Why the ‘GREAT Teachers and Principals Act’ is not great

Oct 10, 2013 by

star teacherBy Kenneth Zeichner –

During the last few years, The New Schools Venture Fund (NSVF), a major private funder of K-12 charter schools, has been intensely involved in creating and promoting a bill (the GREAT Act) in the U.S. Congress. This bill, if passed, would lead to the establishment of teacher and principal preparation programs that would not be subject to the same level of accountability as other state-approved programs. The bill is a part of a broader movement to disrupt the current system of college and university teacher education and replace it with deregulation, competition, and a market economy.

There is a need for greater transparency of these private efforts to influence public policy in teacher education so that the consequences of the proposed legislation can be more clearly understood, discussed, and debated. Discussion and debate of public policy issues are cornerstones of a healthy democratic society. There is reason to believe that the adoption of the GREAT Act would only worsen the current inequitable distribution of teachers where the least prepared and least experienced teachers are often assigned to teach our most vulnerable students.

We should be concerned over the lack of public discussion about the assumptions underlying the proposed legislation for it would have a major impact on how teachers and principals are prepared. The questions of whether or not deregulation, competition and markets are the ways to improve teacher education, how to assess the quality of teaching and teacher education programs, and what the peer-reviewed research shows about the impact of different pathways into teaching – these are all matters that remain unsettled among serious scholars. They warrant trenchant public discussion and debate.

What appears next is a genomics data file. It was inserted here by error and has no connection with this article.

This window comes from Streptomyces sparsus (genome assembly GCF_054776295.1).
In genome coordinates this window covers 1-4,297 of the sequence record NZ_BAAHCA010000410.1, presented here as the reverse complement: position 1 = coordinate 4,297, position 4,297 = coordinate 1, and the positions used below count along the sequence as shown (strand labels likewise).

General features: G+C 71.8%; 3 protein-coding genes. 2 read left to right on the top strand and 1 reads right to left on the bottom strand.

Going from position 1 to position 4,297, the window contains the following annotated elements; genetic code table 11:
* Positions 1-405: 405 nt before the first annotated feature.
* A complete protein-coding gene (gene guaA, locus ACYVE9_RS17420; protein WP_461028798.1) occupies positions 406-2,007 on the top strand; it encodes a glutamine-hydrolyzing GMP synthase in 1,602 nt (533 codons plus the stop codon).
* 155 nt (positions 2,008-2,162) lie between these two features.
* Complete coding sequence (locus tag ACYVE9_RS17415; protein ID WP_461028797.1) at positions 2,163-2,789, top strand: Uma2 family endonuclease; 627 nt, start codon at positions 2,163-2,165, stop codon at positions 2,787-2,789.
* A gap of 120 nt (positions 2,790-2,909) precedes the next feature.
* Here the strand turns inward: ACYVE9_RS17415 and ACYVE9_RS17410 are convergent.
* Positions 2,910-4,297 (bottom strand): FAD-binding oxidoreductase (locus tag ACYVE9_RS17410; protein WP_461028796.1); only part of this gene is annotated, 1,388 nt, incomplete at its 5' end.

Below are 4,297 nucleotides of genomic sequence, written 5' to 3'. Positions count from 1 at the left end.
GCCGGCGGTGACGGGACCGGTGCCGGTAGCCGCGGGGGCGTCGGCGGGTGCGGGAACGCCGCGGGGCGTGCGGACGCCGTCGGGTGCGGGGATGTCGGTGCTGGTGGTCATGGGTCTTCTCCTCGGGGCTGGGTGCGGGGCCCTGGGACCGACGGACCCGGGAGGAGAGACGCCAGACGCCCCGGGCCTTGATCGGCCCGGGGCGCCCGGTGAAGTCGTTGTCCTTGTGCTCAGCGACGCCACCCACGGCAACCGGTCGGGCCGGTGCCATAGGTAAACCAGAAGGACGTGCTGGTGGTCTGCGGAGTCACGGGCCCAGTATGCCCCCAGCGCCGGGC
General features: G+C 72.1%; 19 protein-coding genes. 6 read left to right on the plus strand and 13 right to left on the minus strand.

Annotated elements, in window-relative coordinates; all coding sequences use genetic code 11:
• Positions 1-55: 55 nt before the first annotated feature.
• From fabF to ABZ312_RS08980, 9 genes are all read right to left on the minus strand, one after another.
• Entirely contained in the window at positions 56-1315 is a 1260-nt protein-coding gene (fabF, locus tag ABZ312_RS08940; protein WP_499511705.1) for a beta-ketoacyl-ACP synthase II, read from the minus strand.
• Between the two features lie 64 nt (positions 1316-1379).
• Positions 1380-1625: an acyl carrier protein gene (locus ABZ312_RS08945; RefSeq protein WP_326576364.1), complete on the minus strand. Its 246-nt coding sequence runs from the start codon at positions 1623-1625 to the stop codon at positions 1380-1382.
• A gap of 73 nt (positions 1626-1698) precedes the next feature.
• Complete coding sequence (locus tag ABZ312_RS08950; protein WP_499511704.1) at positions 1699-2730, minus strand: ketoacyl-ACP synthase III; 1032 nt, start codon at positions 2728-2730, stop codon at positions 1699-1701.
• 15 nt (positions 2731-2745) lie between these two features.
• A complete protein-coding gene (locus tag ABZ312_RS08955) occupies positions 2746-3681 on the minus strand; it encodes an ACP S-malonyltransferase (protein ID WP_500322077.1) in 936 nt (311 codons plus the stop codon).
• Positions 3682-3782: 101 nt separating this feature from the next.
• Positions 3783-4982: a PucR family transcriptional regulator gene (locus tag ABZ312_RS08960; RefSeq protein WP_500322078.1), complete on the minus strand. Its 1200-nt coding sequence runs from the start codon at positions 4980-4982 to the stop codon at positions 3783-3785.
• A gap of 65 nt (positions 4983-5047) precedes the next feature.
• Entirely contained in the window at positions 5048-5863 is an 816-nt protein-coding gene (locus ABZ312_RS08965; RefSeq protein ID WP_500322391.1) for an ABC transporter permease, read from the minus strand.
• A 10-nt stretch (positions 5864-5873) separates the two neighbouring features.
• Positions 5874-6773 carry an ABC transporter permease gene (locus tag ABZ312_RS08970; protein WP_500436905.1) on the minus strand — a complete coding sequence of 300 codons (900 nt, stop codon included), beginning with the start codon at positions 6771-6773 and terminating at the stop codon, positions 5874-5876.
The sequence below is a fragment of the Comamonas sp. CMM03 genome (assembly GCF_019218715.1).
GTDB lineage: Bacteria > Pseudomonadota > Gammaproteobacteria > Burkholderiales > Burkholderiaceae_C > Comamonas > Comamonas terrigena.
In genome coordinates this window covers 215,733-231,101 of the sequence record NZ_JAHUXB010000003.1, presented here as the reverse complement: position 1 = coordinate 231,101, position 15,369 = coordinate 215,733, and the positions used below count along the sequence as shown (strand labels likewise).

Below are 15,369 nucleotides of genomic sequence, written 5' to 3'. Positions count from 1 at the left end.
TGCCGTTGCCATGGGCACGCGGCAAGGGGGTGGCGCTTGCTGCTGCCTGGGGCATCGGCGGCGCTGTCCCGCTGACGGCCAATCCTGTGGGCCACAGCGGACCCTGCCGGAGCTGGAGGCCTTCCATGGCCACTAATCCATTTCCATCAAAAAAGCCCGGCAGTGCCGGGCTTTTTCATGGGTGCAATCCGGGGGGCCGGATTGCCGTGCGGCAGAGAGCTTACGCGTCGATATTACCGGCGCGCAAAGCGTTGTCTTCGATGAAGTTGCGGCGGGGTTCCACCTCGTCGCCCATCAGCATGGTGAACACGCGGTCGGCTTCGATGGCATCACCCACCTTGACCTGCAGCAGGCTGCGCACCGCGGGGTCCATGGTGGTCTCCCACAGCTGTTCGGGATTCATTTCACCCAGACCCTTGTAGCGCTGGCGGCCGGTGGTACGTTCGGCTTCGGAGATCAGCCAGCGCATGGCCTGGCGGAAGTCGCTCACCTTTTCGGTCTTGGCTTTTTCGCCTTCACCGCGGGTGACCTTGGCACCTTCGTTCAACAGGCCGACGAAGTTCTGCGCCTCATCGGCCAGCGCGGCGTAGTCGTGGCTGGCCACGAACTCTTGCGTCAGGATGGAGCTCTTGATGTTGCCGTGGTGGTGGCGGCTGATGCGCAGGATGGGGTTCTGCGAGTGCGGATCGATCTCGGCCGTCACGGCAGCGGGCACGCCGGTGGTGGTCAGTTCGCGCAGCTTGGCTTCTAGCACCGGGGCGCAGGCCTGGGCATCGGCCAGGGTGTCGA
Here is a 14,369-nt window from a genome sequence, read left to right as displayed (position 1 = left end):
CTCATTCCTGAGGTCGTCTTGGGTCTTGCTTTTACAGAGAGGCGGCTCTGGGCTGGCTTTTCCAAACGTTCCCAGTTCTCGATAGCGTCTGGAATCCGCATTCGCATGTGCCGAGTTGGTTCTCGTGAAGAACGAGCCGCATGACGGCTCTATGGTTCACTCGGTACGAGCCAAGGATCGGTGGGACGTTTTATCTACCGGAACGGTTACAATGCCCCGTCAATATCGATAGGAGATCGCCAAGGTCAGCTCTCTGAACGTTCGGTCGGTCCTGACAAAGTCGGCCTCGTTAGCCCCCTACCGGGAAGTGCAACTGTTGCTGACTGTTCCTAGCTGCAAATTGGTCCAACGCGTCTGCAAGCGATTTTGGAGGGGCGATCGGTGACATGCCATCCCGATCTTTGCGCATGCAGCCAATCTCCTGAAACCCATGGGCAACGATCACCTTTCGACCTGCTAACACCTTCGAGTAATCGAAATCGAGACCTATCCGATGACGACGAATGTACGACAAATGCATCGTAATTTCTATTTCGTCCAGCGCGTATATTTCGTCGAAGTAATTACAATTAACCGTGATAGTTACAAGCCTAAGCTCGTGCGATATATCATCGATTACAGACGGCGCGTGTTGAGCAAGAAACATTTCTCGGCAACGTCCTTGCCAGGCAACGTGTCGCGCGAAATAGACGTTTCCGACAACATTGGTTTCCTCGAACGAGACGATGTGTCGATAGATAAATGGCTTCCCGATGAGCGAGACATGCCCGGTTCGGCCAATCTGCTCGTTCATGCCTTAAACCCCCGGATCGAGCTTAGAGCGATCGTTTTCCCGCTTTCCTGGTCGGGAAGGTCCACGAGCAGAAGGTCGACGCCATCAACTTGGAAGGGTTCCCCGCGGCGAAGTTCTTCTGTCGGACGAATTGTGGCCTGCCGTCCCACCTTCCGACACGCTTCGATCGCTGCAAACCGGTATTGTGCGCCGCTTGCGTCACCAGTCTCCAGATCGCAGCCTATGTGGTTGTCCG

NSVF was founded in 1998 by social entrepreneur Kim Smith and venture capitalists John Doerr and Brook Byers. According to its 2012 annual report NSVF operates 331 charter schools that enroll 130,500 students (83 percent of whom are low income). If these schools were put together they would make up one of the largest 20 districts in the United States. To date, 350,000 students have been taught by teachers trained in NSVF ventures. Its K-12 ventures include ASPIRE, the Achievement Network, KIPP, MATCH, Rocketship, Uncommon Schools and the Academy for Urban School Leadership.

via Why the ‘GREAT Teachers and Principals Act’ is not great.

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